January 14, 2015

Stop bank regulators from pre-acting on ex ante perceived credit risks, and make them think more of all ex post dangers.

Sir, John Kay refers to a chapter in an upcoming book of his titled “The bias to action”; and to that “the bias to immediacy and action is as pervasive in politics as in finance” in order to remind Warren Buffett holds that “The trick is, when there’s nothing to do, do nothing”, “Wisdom for politicians from the Sage of Omaha” January 14.

Well, since John Kay’s book is about finance, I do hope that it includes some reflection on the dangers of even faster trigger action, let’s call it preemptive action bias, and which affected the minds of bank regulators to such an extent, they confused ex ante perceived risks with ex post occurred dangers.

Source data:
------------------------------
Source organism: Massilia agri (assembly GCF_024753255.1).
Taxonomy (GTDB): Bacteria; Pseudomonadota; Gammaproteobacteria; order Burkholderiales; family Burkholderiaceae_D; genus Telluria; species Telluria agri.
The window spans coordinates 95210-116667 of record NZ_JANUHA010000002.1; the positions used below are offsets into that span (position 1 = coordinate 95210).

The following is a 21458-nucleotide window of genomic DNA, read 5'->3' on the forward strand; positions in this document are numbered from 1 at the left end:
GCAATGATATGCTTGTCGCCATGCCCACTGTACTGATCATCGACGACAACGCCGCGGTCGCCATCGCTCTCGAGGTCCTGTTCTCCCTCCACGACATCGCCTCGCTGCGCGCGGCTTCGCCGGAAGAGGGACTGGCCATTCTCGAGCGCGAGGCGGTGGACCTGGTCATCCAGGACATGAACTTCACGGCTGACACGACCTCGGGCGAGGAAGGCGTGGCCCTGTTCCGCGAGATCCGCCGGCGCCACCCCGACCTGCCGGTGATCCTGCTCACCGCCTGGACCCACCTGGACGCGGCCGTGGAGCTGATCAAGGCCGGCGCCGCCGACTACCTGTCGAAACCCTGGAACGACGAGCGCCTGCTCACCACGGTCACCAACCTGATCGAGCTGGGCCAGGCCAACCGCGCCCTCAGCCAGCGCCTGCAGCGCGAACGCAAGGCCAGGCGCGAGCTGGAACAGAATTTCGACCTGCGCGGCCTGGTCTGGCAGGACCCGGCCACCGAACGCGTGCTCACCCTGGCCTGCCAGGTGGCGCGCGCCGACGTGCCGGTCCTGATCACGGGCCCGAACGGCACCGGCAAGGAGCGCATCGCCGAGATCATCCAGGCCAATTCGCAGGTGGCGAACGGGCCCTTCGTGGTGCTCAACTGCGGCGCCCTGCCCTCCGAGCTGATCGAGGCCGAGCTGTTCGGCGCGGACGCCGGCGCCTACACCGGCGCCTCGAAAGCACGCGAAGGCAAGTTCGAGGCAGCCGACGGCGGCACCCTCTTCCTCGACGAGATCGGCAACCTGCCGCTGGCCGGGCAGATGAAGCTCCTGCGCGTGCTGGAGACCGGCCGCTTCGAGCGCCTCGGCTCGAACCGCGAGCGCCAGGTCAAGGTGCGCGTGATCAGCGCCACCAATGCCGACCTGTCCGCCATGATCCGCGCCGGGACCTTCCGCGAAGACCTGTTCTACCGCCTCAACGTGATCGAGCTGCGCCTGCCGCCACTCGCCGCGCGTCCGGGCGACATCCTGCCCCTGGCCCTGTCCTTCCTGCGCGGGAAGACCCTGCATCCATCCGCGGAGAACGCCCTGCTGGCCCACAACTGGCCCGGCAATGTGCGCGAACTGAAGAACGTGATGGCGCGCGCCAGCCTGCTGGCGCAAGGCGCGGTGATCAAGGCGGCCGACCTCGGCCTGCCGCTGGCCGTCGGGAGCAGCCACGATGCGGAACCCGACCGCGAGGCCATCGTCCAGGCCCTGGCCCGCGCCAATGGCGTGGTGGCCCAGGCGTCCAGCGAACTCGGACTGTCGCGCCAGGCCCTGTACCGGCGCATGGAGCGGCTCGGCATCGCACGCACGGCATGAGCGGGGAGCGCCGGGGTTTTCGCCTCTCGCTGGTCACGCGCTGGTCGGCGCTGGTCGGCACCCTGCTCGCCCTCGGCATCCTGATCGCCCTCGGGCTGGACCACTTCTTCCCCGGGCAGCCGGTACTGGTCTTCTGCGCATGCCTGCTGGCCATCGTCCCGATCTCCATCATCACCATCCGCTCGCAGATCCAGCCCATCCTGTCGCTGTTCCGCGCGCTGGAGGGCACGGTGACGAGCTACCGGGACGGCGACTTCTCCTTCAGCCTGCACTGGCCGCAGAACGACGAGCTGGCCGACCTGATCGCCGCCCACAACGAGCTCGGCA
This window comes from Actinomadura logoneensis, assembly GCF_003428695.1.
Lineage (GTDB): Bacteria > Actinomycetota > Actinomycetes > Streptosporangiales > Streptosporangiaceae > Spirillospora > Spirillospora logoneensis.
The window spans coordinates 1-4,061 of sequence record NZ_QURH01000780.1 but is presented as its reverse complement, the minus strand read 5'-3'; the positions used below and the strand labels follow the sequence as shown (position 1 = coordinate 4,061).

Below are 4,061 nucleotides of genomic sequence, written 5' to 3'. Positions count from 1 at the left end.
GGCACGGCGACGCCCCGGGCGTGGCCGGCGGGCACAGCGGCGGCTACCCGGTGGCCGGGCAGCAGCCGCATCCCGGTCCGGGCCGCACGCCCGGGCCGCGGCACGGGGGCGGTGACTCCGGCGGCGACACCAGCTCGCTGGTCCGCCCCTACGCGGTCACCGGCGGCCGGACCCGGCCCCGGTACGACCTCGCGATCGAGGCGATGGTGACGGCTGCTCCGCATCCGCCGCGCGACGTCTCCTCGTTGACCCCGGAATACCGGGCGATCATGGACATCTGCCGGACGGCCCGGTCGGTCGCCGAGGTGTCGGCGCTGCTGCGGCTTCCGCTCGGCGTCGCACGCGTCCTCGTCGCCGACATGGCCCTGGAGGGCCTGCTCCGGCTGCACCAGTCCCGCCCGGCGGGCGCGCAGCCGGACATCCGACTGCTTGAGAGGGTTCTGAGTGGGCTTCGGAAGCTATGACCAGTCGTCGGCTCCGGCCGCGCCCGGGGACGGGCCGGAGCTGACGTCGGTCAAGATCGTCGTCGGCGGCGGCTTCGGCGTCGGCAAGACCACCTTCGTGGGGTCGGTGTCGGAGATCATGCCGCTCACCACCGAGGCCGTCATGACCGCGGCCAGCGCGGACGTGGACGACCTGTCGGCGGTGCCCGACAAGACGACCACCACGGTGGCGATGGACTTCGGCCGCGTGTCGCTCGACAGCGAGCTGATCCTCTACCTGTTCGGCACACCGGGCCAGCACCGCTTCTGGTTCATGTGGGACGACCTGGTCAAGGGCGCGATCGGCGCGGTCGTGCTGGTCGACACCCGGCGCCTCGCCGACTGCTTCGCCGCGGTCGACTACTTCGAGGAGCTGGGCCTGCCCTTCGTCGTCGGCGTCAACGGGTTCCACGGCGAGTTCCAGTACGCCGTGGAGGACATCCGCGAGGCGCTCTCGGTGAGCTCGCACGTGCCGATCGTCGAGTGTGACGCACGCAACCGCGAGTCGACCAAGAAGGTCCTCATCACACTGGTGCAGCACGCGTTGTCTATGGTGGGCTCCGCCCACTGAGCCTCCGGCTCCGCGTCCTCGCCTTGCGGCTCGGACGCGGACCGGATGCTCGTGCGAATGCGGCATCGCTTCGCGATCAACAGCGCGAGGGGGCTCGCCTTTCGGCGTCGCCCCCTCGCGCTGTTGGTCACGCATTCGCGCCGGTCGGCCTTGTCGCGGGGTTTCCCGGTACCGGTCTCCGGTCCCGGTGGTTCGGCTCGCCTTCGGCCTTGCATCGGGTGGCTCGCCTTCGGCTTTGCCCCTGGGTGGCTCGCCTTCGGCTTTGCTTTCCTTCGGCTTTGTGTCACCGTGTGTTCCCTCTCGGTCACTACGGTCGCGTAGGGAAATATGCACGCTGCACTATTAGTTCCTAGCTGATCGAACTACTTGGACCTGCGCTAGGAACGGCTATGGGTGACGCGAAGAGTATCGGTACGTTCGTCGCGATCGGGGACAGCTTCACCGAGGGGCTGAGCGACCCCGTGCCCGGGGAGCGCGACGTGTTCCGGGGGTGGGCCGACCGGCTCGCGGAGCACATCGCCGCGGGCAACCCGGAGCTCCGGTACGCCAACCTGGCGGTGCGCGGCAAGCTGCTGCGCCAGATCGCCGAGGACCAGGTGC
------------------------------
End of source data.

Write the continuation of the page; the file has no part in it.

I would say it is impossible to think of assets that banks perceived as “risky” when placed on their balance sheets, which have caused a major bank crisis. But nonetheless, regulators found it prudent to require banks to hold more equity against what is ex ante perceived as risky that against what is ex ante perceived as safe.

Could we please get us some regulators who understand that we need banks to allocate credit correctly to the real economy much more than we need them to avoid taking ex ante perceived credit risks… and could we please get us some regulators who try to focus on what could be all the important ex post risks, and not react solely to the ex ante perceptions of risks.